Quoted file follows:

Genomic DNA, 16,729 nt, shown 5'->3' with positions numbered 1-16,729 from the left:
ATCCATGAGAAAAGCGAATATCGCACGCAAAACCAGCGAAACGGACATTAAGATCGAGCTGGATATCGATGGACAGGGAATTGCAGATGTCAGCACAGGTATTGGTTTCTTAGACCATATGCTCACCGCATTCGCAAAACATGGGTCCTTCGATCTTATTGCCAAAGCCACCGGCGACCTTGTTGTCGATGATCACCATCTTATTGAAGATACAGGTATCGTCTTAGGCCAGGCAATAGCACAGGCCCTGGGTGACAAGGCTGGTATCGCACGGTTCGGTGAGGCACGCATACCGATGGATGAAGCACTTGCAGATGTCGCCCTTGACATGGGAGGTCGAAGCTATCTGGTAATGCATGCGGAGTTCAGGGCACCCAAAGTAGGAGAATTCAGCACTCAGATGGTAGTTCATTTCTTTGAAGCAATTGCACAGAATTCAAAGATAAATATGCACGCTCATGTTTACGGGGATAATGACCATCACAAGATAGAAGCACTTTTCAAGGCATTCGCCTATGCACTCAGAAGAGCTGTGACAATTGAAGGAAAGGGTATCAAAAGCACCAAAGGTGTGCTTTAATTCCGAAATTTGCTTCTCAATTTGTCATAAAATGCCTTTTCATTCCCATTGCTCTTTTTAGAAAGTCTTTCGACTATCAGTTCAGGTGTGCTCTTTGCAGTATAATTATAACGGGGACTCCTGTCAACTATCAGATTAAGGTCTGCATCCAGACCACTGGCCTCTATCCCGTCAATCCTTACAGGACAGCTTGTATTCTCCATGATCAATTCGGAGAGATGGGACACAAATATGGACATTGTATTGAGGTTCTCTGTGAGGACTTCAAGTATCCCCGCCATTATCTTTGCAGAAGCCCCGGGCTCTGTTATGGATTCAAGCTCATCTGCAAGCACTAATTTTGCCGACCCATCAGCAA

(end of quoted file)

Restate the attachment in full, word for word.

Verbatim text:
Genomic DNA, 16,729 nt, shown 5'->3' with positions numbered 1-16,729 from the left:
ATCCATGAGAAAAGCGAATATCGCACGCAAAACCAGCGAAACGGACATTAAGATCGAGCTGGATATCGATGGACAGGGAATTGCAGATGTCAGCACAGGTATTGGTTTCTTAGACCATATGCTCACCGCATTCGCAAAACATGGGTCCTTCGATCTTATTGCCAAAGCCACCGGCGACCTTGTTGTCGATGATCACCATCTTATTGAAGATACAGGTATCGTCTTAGGCCAGGCAATAGCACAGGCCCTGGGTGACAAGGCTGGTATCGCACGGTTCGGTGAGGCACGCATACCGATGGATGAAGCACTTGCAGATGTCGCCCTTGACATGGGAGGTCGAAGCTATCTGGTAATGCATGCGGAGTTCAGGGCACCCAAAGTAGGAGAATTCAGCACTCAGATGGTAGTTCATTTCTTTGAAGCAATTGCACAGAATTCAAAGATAAATATGCACGCTCATGTTTACGGGGATAATGACCATCACAAGATAGAAGCACTTTTCAAGGCATTCGCCTATGCACTCAGAAGAGCTGTGACAATTGAAGGAAAGGGTATCAAAAGCACCAAAGGTGTGCTTTAATTCCGAAATTTGCTTCTCAATTTGTCATAAAATGCCTTTTCATTCCCATTGCTCTTTTTAGAAAGTCTTTCGACTATCAGTTCAGGTGTGCTCTTTGCAGTATAATTATAACGGGGACTCCTGTCAACTATCAGATTAAGGTCTGCATCCAGACCACTGGCCTCTATCCCGTCAATCCTTACAGGACAGCTTGTATTCTCCATGATCAATTCGGAGAGATGGGACACAAATATGGACATTGTATTGAGGTTCTCTGTGAGGACTTCAAGTATCCCCGCCATTATCTTTGCAGAAGCCCCGGGCTCTGTTATGGATTCAAGCTCATCTGCAAGCACTAATTTTGCCGACCCATCAGCAA